The Three Knocks of Death…
Superstitions and Photos of 19th Century Funerals

The passing of a loved one defines life for most human beings. How we celebrate and/or mourn that passing defines a culture. In the 19th century, death was a solemn affair that society obsessed over, rife with superstition and replete with traditions that must be followed in order to ensure the safe passage of the deceased, as well as the safety of the living. Since most people died at home, there were household customs that needed to be respected, such as covering mirrors to avoid trapping the spirit, stopping the clocks at the time of death and drawing all the curtains. Sometime family photos would be placed face down to avoid possessing any of the living with the spirit of the deceased. The body was kept in the house for 3-4 days after death for the wake, which partially allowed for reassurance that the person was actually dead, and also for traveling relatives to visit. In the embalming age, we’re accustomed to flowers at funerals for aesthetic purposes, but in the 19th century they were used in large numbers to mask the scent of decay. Below you’ll find a list of Victorian superstitions surrounding death, as well as a gallery of funeral photography from the 19th century from North America, Asia and Europe.

 

If the deceased has lived a good life, flowers would bloom on his grave; but if he has been evil, only weeds would grow.

If several deaths occur in the same family, tie a black ribbon to everything left alive that enters the house, even dogs and chickens. This will protect against deaths spreading further.

Never wear anything new to a funeral, especially shoes.

You should always cover your mouth while yawning so your spirit doesn’t leave you and the devil never enters your body.

It is bad luck to meet a funeral procession head on. If you see one approching, turn around.  If this is unavoidable, hold on to a button until the funeral cortege passes.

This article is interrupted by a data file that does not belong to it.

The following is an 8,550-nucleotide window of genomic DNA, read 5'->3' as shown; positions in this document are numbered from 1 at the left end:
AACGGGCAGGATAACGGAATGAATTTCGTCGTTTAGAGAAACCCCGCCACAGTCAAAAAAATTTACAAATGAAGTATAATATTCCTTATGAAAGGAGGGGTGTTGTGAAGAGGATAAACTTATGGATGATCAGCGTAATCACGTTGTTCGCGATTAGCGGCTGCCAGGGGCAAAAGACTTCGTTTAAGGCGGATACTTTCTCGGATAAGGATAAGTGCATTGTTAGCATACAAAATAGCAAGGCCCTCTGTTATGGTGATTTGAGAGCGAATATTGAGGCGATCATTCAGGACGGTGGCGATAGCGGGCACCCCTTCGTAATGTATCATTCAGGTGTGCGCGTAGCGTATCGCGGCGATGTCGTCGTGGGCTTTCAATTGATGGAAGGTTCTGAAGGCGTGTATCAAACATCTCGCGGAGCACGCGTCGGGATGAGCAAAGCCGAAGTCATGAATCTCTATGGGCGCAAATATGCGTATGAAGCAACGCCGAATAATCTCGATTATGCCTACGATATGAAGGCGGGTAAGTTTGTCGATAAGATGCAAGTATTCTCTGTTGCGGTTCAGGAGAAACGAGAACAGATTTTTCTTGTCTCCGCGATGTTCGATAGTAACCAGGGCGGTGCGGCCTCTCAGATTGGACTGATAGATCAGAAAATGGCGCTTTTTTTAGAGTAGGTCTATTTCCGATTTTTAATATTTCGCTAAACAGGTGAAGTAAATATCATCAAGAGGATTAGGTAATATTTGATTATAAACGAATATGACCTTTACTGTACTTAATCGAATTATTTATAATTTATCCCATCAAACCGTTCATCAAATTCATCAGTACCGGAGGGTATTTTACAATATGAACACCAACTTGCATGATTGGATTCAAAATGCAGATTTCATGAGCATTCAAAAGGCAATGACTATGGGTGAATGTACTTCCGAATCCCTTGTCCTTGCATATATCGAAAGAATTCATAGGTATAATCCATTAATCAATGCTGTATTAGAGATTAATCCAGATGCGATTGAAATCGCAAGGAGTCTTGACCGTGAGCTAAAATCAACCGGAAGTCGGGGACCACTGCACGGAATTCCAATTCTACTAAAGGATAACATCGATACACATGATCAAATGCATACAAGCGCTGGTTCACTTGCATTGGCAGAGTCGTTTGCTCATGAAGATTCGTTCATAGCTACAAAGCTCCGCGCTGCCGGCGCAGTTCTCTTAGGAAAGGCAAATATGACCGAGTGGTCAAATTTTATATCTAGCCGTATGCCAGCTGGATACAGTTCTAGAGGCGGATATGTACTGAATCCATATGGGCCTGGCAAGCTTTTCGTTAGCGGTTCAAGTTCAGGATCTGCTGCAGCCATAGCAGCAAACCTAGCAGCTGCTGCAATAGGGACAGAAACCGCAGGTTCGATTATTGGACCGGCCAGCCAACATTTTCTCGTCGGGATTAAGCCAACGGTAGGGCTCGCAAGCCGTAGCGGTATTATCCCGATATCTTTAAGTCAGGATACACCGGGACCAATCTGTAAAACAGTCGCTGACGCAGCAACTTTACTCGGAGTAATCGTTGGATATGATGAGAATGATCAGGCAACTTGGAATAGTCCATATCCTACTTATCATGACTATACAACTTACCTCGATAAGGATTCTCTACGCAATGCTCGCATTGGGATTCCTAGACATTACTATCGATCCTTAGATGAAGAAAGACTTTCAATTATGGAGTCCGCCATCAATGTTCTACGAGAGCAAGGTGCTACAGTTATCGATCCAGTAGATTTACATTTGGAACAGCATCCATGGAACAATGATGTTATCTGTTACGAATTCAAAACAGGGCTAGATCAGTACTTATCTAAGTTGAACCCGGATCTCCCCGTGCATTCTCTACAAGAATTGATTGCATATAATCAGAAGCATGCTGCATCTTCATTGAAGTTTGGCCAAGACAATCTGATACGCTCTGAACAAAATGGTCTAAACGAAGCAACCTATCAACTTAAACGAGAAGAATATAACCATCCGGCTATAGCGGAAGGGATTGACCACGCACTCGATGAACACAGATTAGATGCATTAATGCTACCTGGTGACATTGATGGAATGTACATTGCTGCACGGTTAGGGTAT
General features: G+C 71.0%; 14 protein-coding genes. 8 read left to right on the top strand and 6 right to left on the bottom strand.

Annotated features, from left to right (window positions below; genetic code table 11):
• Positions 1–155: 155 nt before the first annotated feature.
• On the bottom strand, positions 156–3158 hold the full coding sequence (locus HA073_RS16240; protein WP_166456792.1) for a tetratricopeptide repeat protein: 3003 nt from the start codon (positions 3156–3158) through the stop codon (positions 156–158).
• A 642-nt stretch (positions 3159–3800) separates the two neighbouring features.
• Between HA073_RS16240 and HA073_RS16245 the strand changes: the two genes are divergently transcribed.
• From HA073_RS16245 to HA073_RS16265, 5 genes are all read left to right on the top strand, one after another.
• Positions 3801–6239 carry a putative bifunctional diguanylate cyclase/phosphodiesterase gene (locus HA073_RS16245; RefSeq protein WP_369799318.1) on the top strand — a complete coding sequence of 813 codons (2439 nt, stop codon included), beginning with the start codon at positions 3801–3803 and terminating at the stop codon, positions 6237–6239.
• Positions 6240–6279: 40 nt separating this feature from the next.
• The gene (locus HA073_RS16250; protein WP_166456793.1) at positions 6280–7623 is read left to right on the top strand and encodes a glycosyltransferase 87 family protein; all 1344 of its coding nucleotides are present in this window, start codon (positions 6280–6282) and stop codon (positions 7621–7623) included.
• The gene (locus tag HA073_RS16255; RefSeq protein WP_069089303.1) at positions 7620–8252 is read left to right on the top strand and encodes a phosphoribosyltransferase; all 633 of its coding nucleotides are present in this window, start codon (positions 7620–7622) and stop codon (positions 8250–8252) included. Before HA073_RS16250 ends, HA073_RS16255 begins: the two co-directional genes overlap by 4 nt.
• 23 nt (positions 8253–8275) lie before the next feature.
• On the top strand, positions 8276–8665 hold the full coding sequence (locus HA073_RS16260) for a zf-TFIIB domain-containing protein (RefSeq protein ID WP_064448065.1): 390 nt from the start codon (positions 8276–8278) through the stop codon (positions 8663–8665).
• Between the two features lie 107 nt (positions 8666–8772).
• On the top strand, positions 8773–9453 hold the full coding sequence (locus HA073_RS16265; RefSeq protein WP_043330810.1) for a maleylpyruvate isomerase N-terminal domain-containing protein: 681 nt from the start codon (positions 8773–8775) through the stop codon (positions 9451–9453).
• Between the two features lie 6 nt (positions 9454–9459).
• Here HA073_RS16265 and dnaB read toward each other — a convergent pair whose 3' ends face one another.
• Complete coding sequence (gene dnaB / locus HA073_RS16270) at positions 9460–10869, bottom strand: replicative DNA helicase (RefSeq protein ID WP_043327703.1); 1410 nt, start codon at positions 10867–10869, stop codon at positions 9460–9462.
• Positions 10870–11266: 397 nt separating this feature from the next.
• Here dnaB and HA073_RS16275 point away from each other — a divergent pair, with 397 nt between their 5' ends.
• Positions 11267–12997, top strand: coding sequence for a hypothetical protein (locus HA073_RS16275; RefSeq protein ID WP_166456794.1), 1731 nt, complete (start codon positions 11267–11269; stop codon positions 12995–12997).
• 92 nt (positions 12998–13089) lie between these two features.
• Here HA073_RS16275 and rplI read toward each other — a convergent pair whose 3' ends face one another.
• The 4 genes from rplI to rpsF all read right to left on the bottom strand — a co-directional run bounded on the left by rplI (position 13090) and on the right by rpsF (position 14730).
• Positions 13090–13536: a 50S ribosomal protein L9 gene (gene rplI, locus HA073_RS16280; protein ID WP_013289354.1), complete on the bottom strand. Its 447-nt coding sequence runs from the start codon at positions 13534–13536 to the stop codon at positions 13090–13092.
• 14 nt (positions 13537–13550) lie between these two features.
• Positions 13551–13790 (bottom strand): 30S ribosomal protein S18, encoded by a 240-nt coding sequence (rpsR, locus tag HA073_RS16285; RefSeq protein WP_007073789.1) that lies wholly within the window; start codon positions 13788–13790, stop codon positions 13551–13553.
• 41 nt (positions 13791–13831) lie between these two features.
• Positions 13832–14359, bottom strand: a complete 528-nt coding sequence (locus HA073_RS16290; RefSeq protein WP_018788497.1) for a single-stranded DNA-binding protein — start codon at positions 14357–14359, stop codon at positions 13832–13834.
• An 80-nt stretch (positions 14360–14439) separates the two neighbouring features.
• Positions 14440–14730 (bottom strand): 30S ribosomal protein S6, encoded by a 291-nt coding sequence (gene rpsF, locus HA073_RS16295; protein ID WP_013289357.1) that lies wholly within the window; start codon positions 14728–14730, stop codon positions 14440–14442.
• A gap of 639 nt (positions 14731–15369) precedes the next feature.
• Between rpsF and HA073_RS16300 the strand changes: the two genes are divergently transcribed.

Large drops of rain warn that there has just been a death.

Stop the clock in a death room or you will have bad luck.

To lock the door of your home after a funeral procession has left the house is bad luck.

If rain falls on a funeral procession, the deceased will go to heaven.

If you hear a clap of thunder following a burial it indicates that the soul of the departed has reached heaven.

If you hear 3 knocks and no one is there, it usually means someone close to you has died. The superstitious call this the 3 knocks of death.

If you leave something that belongs to you to the deceased, that means the person will come back to get you.

If a firefly/lightning bug gets into your house someone will soon die.

If you smell roses when none are around someone is going to die.

If you don’t hold your breath while going by a graveyard you will not be buried.

If you see yourself in a dream, your death will follow.

If you see an owl in the daytime, there will be a death.

If you dream about a birth, someone you know will die.

If it rains in an open grave then someone in the family will die within the year.

If a bird pecks on your window or crashes into one that there has been a death.

If a sparrow lands on a piano, someone in the home will die.

If a picture falls off the wall, there will be a death of someone you know.

If you spill salt, throw a pinch of the spilt salt over your shoulder to prevent death.

Never speak ill of the dead because they will come back to haunt you or you will suffer misfortune.

Two deaths in the family means that a third is sure to follow.

The cry of a curlew or the hoot of an owl foretells a death.

A single snowdrop growing in the garden foretells a death.

Having only red and white flowers together in a vase (especially in hospital) means a death will soon follow.

Dropping an umbrella on the floor or opening one in the house means that there will be a murder in the house.

A diamond-shaped fold in clean linen portends death.

A dog howling at night when someone in the house is sick is a bad omen. It can be reversed by reaching under the bed and turning over a shoe.

Images via paulfrecker.com // Info via friendsofoakgrovecemetery.org

 

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The Author

Meghan

Meghan

Meghan MacRae grew up in Vancouver, Canada, but spent many years living in the remote woods. Living in the shadow of grizzly bears, cougars and the other predators of the wilderness taught her about the dark side of nature, and taught her to accept her place in nature's order as their prey. She is co-founder of CVLT Nation webzine and clothing.

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